While they don’t have much discretionary income (the average CSF-Portland family income is $41,000), CSF families always must pay part of their tuition themselves (Portland parents pay $1,777 on average). This ensures that the scholarship remains a “hand up,” rather than a handout. Because they have “skin in the game,” CSF parents are motivated to choose schools carefully and to encourage their children to make the most of their opportunities.

The private schools CSF students attend typically spend one-third to one-half what neighboring public schools spend per student (the average tuition for CSF-Portland students is $3,578 this year), with better results in terms of graduation rates and college attendance. However, the point of the CSF program is not to prove that private schools are better than public schools. Rather, CSF believes that parents are the primary educators of their children and have their interests at heart. When empowered with a modest amount of financial help (the average Portland scholarship award is $1,458), parents will invest their own money, time, effort, and discipline to obtain the kind of education they want for their students.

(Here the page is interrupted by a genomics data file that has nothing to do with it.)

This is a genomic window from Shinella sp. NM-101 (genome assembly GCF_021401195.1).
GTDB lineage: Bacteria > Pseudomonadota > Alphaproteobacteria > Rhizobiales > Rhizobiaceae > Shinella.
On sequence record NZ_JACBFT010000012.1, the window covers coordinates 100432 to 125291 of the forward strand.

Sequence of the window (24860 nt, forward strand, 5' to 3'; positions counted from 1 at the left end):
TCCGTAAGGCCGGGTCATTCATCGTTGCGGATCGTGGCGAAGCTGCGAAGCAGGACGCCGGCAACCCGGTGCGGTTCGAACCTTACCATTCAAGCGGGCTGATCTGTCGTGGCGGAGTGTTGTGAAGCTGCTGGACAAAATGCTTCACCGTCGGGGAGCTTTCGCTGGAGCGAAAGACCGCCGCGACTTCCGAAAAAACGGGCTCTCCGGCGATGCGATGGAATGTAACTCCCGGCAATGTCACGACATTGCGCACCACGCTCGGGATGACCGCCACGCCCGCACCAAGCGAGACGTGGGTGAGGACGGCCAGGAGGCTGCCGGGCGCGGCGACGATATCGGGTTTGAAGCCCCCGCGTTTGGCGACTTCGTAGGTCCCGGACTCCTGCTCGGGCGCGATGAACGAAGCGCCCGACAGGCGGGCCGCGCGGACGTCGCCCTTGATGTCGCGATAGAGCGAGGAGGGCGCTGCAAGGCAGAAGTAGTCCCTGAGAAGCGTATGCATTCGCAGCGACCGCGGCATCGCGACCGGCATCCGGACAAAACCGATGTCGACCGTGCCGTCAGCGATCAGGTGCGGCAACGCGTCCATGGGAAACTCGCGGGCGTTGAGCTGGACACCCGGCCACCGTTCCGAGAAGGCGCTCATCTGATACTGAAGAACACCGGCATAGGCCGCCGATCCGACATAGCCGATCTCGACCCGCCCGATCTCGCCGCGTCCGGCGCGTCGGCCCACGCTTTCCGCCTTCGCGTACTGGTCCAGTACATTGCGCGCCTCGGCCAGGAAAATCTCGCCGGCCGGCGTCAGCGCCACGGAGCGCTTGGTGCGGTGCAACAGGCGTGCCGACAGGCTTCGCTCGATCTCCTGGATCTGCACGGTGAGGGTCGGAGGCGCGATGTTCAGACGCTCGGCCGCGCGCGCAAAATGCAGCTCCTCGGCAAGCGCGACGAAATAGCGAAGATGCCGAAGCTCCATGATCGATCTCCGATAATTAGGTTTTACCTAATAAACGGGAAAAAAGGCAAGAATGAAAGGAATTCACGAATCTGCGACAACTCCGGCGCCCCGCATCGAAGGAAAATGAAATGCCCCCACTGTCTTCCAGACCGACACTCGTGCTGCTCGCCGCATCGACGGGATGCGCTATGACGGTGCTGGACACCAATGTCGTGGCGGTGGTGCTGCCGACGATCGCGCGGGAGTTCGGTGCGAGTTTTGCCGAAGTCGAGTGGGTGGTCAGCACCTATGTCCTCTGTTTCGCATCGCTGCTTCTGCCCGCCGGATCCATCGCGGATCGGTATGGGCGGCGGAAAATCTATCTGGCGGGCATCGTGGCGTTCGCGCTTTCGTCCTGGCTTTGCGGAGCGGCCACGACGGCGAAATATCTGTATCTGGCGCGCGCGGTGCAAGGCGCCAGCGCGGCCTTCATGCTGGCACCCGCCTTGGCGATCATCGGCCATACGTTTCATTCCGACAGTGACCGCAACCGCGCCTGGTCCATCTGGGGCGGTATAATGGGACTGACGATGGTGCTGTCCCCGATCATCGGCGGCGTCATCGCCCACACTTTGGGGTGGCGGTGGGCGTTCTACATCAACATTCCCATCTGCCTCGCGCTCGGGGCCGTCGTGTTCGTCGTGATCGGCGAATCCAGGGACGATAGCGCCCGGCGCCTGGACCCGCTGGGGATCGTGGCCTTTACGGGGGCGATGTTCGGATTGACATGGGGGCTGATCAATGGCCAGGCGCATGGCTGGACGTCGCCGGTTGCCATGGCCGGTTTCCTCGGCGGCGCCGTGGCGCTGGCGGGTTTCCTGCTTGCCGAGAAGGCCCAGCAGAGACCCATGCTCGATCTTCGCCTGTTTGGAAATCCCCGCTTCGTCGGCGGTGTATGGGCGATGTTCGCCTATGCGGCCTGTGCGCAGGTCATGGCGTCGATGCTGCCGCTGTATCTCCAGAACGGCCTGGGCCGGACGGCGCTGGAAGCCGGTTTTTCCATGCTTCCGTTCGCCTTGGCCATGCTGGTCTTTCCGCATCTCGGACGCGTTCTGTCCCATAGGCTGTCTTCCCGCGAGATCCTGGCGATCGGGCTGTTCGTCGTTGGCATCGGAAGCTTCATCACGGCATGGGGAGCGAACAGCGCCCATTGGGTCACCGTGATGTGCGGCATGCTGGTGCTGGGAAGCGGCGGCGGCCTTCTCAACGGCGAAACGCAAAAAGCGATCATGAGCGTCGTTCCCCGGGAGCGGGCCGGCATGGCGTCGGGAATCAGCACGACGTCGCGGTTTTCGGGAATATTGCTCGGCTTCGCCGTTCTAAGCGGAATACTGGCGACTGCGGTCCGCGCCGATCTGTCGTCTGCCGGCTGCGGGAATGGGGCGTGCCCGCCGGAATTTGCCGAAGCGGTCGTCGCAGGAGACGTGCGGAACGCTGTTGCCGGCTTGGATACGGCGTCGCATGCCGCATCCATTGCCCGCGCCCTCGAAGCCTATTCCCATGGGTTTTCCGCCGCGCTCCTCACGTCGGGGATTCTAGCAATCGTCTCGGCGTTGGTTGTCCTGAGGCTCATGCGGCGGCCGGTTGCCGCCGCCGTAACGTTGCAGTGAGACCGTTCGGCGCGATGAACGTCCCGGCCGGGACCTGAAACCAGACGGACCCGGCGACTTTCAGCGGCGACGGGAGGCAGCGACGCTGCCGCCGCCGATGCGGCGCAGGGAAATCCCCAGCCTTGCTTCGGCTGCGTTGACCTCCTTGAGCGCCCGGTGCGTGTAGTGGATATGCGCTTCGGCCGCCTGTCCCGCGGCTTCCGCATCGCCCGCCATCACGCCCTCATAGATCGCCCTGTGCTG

CSF partner programs respect the decision-making processes of families and support parents in directing their children’s education. This family-centered element is what sets parent-focused school choice efforts apart from other ways of addressing the failures of today’s public education system. No one can design a school system that meets every child’s needs. No statistical data analysis or bureaucratic goal setting can ensure that any particular child makes it to high school graduation, succeeds in college, or excels in a career. No school can be all things to all children―nor should it. But most parents, including low-income ones, are keenly aware of their own students’ needs, aptitudes, strengths, and interests―and what it takes for them to learn.

“The children have grown in spades since attending [their] school,” says Lisa. “They have a school family that is very comforting to them. They feel safe every single day. They know that everything that is being done is centered on their lives and future….In their prior school they were pushed aside, never pushed into academically challenging areas. Here at this school every opportunity is given to them to succeed and become better students and better learners.”

Top-down education reform focuses on what is not working for large numbers of people―but keeps those students in the system while the problems are being “fixed.” School choice focuses on what is working across all kinds of schools―and empowers parents to choose the options that best help their children learn.